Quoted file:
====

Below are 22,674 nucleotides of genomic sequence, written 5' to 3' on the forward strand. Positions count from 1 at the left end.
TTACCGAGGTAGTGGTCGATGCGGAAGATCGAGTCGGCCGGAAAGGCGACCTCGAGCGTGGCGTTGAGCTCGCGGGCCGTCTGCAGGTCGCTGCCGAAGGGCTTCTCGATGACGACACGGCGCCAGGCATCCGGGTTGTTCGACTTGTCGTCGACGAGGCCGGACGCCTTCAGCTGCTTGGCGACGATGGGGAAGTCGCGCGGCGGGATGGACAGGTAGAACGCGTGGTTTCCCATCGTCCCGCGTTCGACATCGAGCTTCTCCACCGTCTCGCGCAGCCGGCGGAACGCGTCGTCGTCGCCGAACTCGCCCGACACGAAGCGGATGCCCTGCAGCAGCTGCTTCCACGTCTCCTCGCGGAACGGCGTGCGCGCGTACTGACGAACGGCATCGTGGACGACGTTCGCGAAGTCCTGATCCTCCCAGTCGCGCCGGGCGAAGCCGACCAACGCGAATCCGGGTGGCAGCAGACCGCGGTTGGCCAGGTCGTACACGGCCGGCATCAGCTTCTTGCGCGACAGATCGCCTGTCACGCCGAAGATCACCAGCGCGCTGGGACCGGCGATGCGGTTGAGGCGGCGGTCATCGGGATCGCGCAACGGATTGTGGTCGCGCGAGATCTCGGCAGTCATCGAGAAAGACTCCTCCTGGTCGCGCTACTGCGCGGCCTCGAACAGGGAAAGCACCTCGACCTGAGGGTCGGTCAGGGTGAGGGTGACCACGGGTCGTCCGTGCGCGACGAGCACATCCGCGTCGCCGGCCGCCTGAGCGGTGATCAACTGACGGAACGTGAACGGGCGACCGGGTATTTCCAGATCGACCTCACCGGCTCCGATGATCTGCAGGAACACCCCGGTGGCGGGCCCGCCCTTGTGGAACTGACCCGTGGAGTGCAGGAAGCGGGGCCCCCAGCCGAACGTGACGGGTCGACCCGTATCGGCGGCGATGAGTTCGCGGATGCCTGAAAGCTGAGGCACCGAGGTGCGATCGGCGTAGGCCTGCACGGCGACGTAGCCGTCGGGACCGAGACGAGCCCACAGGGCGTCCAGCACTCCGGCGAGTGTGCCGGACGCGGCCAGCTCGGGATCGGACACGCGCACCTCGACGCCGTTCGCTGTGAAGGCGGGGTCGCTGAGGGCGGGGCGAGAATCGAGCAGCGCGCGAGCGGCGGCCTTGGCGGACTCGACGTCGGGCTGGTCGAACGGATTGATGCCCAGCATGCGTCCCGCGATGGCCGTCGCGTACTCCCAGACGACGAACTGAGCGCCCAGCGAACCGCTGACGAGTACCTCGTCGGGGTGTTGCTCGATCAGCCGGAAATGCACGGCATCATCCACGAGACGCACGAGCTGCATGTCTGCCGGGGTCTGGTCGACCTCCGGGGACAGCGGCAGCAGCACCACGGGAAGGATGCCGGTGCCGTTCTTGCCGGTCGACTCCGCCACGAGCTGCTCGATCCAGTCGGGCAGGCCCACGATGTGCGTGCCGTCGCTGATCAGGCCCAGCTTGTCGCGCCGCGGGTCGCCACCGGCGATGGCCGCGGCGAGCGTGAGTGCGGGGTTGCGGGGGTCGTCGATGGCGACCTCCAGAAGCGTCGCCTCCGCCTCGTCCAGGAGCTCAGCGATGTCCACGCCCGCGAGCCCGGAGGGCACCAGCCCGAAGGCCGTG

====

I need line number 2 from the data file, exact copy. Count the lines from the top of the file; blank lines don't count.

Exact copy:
TTACCGAGGTAGTGGTCGATGCGGAAGATCGAGTCGGCCGGAAAGGCGACCTCGAGCGTGGCGTTGAGCTCGCGGGCCGTCTGCAGGTCGCTGCCGAAGGGCTTCTCGATGACGACACGGCGCCAGGCATCCGGGTTGTTCGACTTGTCGTCGACGAGGCCGGACGCCTTCAGCTGCTTGGCGACGATGGGGAAGTCGCGCGGCGGGATGGACAGGTAGAACGCGTGGTTTCCCATCGTCCCGCGTTCGACATCGAGCTTCTCCACCGTCTCGCGCAGCCGGCGGAACGCGTCGTCGTCGCCGAACTCGCCCGACACGAAGCGGATGCCCTGCAGCAGCTGCTTCCACGTCTCCTCGCGGAACGGCGTGCGCGCGTACTGACGAACGGCATCGTGGACGACGTTCGCGAAGTCCTGATCCTCCCAGTCGCGCCGGGCGAAGCCGACCAACGCGAATCCGGGTGGCAGCAGACCGCGGTTGGCCAGGTCGTACACGGCCGGCATCAGCTTCTTGCGCGACAGATCGCCTGTCACGCCGAAGATCACCAGCGCGCTGGGACCGGCGATGCGGTTGAGGCGGCGGTCATCGGGATCGCGCAACGGATTGTGGTCGCGCGAGATCTCGGCAGTCATCGAGAAAGACTCCTCCTGGTCGCGCTACTGCGCGGCCTCGAACAGGGAAAGCACCTCGACCTGAGGGTCGGTCAGGGTGAGGGTGACCACGGGTCGTCCGTGCGCGACGAGCACATCCGCGTCGCCGGCCGCCTGAGCGGTGATCAACTGACGGAACGTGAACGGGCGACCGGGTATTTCCAGATCGACCTCACCGGCTCCGATGATCTGCAGGAACACCCCGGTGGCGGGCCCGCCCTTGTGGAACTGACCCGTGGAGTGCAGGAAGCGGGGCCCCCAGCCGAACGTGACGGGTCGACCCGTATCGGCGGCGATGAGTTCGCGGATGCCTGAAAGCTGAGGCACCGAGGTGCGATCGGCGTAGGCCTGCACGGCGACGTAGCCGTCGGGACCGAGACGAGCCCACAGGGCGTCCAGCACTCCGGCGAGTGTGCCGGACGCGGCCAGCTCGGGATCGGACACGCGCACCTCGACGCCGTTCGCTGTGAAGGCGGGGTCGCTGAGGGCGGGGCGAGAATCGAGCAGCGCGCGAGCGGCGGCCTTGGCGGACTCGACGTCGGGCTGGTCGAACGGATTGATGCCCAGCATGCGTCCCGCGATGGCCGTCGCGTACTCCCAGACGACGAACTGAGCGCCCAGCGAACCGCTGACGAGTACCTCGTCGGGGTGTTGCTCGATCAGCCGGAAATGCACGGCATCATCCACGAGACGCACGAGCTGCATGTCTGCCGGGGTCTGGTCGACCTCCGGGGACAGCGGCAGCAGCACCACGGGAAGGATGCCGGTGCCGTTCTTGCCGGTCGACTCCGCCACGAGCTGCTCGATCCAGTCGGGCAGGCCCACGATGTGCGTGCCGTCGCTGATCAGGCCCAGCTTGTCGCGCCGCGGGTCGCCACCGGCGATGGCCGCGGCGAGCGTGAGTGCGGGGTTGCGGGGGTCGTCGATGGCGACCTCCAGAAGCGTCGCCTCCGCCTCGTCCAGGAGCTCAGCGATGTCCACGCCCGCGAGCCCGGAGGGCACCAGCCCGAAGGCCGTG